irresponsible lendings and investments to selective shareholders and 
management, their stability and security is suspect, thereby further 
discouraging many from usage of the banking system. A prime example, but 
certainly not the first, is the recent disclosure by the Reserve Bank of the 
circumstances of Renaissance Merchant Bank, with massive advances, mainly 
unsecured, to shareholders and their associated enterprises, and previously 
there were similar exposés in respect of other banks such as Trust Bank, 
Barbican, Royal Bank, and Genesis Bank, although Reserve Bank interventions 
ensured their subsequent recoveries.

The innumerable public critics of Zimbabwe’s banks are also appalled by the 
gargantuan magnitude of the interest rates applied by the banks to those 
limited loans and advances as they are able to make.  Those rates are three 
and four-fold greater than the rates applied internationally, and most bank 
charges are astronomically high.  In practice, the banks have little 
alternative but to apply such rates and charges, because the very small 
volumes of business that they are able to transact do not yield a 
sufficiency of revenues to meet hardcore overhead costs.

In the same way as manufacturers must unavoidably increase selling prices 
when their production levels are low in order to fund their fixed overhead 
costs, so too the banks have no alternative but to do likewise in order to 
service their salary and wage bills, rentals, and innumerable other 
overheads.  They have to charge substantially for each and every service 
rendered, and to levy interest charges yielding a sufficiency of revenues to 
meet those overheads.  Only increased volumes of business will enable banks 
to become competitive against others by a lowering of interest rates and 

Many of the understandably unhappy and dissatisfied bank customers argue 
vociferously that the banks should fund reductions in charges and in 
interest rates by containment of their overheads in general, and by lowering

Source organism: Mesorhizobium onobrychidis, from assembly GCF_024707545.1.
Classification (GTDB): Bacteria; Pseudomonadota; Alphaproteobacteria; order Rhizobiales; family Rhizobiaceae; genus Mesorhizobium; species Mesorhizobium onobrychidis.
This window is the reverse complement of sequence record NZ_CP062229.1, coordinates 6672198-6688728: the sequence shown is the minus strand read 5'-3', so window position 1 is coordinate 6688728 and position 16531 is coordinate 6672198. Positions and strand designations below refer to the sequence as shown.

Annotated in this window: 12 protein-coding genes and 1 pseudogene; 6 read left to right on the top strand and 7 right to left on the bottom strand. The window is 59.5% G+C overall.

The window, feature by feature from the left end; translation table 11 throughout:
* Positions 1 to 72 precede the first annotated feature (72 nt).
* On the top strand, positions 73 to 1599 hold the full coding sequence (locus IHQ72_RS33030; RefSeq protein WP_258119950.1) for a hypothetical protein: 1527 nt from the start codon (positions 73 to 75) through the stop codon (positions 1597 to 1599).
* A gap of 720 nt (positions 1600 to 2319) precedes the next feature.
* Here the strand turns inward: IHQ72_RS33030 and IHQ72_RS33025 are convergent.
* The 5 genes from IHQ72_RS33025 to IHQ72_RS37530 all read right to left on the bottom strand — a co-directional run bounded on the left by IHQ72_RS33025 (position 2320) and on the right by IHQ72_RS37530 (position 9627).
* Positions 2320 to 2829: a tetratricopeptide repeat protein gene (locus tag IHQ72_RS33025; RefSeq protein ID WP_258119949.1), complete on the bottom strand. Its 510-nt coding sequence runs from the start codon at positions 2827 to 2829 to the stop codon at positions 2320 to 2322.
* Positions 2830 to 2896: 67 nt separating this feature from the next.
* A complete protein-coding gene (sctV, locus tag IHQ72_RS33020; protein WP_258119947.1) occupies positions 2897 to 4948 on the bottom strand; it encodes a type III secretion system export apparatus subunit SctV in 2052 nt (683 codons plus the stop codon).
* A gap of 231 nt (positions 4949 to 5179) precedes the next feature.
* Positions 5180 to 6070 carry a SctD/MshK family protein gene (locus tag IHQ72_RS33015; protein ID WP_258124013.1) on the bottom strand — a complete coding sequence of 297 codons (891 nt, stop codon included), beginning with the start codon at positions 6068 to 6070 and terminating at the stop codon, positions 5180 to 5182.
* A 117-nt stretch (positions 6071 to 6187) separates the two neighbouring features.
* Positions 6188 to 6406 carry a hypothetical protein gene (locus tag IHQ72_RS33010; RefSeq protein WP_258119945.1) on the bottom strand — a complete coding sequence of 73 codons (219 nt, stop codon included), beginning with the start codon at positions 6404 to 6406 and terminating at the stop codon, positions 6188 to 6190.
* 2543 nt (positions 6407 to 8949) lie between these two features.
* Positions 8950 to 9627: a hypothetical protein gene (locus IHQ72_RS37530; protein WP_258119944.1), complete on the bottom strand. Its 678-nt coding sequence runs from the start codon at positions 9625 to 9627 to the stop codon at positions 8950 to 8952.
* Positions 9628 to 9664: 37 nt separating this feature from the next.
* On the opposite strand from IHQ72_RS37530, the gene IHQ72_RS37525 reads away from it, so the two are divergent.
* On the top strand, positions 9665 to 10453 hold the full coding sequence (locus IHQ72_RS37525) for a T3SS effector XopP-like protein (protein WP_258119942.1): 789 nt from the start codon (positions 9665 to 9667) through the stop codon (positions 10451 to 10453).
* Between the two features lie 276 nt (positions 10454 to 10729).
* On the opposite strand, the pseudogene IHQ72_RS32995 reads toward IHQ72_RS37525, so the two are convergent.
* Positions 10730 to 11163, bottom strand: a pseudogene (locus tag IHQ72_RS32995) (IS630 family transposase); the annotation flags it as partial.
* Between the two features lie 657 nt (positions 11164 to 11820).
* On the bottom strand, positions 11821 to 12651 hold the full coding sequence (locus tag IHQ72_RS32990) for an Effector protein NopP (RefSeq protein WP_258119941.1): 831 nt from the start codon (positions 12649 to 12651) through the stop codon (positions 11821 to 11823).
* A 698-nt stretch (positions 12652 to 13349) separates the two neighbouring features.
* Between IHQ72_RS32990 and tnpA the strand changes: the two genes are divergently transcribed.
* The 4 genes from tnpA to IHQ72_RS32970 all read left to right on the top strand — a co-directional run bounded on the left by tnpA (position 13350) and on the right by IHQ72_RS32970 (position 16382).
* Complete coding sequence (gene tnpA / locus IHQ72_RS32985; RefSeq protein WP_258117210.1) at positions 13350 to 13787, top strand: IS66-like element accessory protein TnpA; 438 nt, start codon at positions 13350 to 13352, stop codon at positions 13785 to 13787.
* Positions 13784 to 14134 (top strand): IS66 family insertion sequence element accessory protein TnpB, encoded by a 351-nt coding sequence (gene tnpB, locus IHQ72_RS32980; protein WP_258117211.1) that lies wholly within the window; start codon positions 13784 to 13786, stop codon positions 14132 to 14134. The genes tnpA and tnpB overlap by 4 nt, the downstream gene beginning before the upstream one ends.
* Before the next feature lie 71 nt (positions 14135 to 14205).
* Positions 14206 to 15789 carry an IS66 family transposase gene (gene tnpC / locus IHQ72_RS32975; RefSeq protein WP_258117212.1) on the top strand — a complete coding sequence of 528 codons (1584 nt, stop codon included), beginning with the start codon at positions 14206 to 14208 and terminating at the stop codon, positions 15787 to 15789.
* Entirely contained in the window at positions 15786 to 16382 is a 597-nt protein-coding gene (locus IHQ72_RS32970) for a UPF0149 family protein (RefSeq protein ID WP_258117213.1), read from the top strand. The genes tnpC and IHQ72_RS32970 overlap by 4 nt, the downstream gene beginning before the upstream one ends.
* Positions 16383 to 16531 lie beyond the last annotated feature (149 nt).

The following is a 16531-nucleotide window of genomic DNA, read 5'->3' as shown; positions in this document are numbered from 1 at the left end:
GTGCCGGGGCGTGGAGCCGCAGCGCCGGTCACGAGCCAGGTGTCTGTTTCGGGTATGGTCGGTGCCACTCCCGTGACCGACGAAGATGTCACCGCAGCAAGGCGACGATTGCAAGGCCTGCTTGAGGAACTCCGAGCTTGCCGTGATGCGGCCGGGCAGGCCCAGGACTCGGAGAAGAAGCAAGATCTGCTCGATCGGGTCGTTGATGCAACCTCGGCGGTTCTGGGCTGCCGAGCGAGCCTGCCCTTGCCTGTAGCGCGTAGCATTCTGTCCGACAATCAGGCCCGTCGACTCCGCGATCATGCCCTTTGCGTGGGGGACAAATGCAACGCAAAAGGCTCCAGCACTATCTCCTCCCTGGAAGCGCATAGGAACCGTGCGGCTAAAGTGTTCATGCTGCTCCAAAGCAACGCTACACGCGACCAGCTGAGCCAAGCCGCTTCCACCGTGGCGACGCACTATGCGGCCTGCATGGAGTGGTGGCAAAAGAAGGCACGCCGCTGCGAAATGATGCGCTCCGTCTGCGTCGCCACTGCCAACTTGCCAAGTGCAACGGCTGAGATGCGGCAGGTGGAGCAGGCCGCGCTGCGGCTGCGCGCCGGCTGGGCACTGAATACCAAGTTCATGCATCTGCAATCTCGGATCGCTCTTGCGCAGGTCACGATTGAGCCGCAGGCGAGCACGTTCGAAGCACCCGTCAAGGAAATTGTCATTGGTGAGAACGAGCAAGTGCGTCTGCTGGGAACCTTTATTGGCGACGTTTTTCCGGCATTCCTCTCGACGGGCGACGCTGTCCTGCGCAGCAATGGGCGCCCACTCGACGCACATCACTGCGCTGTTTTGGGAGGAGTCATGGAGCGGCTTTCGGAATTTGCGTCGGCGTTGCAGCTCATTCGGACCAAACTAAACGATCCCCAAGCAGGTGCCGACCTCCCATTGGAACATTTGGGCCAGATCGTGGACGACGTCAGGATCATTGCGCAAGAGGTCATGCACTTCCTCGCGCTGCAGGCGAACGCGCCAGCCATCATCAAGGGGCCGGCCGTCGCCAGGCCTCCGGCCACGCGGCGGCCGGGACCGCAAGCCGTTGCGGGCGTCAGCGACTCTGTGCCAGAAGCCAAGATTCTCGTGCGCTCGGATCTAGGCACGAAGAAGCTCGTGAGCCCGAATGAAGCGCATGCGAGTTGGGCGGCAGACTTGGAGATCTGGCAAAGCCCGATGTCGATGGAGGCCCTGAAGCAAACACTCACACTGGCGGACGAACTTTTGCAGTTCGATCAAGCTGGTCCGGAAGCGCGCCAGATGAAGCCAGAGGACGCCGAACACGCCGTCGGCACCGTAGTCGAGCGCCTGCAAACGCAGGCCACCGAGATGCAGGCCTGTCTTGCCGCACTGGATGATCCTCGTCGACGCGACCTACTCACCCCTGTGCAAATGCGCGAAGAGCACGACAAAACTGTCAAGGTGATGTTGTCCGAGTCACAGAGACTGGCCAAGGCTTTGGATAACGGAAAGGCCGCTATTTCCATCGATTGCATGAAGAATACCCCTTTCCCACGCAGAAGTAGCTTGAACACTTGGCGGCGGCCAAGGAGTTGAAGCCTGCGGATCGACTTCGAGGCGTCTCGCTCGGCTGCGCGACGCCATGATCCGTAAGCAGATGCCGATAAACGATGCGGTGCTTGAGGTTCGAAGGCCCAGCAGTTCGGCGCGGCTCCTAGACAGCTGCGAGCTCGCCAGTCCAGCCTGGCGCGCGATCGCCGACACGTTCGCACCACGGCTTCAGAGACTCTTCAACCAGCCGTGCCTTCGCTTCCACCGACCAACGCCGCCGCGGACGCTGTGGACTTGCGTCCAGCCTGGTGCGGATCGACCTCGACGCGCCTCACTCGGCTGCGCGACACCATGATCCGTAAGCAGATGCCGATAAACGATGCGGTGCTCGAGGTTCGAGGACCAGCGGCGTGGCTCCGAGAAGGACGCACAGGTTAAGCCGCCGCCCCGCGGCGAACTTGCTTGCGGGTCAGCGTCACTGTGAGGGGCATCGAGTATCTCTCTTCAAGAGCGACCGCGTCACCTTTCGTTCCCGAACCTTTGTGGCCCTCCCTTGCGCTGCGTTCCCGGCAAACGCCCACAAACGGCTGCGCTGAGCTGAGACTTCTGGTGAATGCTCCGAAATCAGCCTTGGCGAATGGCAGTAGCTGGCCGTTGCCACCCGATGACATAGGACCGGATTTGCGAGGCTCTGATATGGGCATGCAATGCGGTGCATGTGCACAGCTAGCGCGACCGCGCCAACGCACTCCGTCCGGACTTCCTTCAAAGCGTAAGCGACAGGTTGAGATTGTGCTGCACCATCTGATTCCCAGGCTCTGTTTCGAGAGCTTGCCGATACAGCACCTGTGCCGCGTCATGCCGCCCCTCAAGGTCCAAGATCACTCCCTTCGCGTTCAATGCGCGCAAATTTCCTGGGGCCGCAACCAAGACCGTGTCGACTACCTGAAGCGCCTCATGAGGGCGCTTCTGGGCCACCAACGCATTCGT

of the salaries and emoluments of the senior executives.

However, the reality is that those emoluments must be sufficient to compare 
with those paid in neighbouring countries, and further afield, failing which 
Zimbabwe will lose the services of competent, capable and skilled bankers.

Required for stability and viability in Zimbabwe’s banking sector, and for 
the economy and the populace to have confidence in that sector, and for 
justifiable assurance of the sector’s security are:

Convincing affirmation by government and the Reserve Bank that not only 
will Zimbabwe remain multi-currency based until the economy is wholly 
recovered, stable, and enjoying ongoing growth, coupled by absolute 
assurance that depositors’ funds will be inviolate and absolutely secure, 
readily available at all times.

Restoration of absolute public confidence in bank security and in 
consistent, timeous availability of their deposited funds, with 
consequential substantially increased public usage of bank facilities and 

Increased competitiveness between the banks, both as to rates of 
interest and bank charges, and as to service, inclusive of timeous and 
unequivocal responses to loan applications.

Indisputable political and economic stability, nationwide, according 
international confidence in the security of lines of credit to Zimbabwean